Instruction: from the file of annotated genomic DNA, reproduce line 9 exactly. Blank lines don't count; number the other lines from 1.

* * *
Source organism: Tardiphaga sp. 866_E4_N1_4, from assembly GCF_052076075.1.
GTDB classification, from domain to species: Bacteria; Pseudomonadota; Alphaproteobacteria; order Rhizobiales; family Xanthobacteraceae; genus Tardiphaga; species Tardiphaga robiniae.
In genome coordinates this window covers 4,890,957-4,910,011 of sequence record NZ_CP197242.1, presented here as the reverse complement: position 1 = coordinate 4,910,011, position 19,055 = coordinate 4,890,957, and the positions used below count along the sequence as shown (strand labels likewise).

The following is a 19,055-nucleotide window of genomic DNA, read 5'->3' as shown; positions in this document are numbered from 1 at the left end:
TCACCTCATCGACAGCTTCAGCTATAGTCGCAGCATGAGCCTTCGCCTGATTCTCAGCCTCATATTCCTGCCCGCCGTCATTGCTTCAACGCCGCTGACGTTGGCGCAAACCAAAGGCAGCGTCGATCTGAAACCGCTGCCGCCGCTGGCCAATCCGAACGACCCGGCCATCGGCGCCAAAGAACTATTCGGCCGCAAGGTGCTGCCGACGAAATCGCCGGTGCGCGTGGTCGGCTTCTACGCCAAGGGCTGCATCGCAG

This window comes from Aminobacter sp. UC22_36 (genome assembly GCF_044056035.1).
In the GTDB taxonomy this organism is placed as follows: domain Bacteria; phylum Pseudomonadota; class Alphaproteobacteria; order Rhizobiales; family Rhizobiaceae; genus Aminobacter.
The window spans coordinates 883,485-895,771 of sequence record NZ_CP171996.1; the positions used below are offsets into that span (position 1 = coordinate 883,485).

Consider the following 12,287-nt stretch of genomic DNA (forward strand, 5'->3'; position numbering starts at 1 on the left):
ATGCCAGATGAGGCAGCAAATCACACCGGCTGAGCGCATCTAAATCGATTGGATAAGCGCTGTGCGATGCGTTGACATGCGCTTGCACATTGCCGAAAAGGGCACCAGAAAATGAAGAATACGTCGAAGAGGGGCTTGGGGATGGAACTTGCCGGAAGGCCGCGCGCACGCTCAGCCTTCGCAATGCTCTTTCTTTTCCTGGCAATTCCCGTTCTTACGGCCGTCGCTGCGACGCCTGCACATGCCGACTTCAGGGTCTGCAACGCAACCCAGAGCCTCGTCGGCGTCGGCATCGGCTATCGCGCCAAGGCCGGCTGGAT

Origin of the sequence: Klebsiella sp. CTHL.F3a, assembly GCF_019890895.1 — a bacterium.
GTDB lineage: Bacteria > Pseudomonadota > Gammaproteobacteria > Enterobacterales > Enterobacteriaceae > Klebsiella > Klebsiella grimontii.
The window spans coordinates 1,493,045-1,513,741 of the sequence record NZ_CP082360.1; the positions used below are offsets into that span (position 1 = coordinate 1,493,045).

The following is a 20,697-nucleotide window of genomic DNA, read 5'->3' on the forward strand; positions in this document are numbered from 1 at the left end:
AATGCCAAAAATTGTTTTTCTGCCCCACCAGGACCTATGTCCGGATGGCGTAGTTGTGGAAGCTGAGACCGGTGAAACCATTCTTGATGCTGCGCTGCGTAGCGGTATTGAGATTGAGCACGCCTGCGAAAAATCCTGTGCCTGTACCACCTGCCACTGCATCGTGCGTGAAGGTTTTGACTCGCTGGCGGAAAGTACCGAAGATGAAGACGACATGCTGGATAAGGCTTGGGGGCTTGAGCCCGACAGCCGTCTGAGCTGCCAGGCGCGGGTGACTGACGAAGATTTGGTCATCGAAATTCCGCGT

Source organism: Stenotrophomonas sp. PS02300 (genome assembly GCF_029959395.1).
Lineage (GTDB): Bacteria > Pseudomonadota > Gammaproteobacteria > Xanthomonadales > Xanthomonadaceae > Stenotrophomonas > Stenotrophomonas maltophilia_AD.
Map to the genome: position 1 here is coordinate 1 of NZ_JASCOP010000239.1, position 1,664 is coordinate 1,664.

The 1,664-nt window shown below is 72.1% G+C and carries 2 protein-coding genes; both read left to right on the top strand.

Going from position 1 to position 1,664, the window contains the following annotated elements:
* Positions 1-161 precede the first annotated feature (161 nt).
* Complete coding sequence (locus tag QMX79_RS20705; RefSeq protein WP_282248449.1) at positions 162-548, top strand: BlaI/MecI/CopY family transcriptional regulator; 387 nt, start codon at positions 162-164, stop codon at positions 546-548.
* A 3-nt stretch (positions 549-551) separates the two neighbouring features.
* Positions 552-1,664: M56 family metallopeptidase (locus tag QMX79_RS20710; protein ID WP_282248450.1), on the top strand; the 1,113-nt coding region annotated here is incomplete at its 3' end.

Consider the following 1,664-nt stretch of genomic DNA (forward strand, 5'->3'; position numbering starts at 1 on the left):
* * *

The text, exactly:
Consider the following 12,287-nt stretch of genomic DNA (forward strand, 5'->3'; position numbering starts at 1 on the left):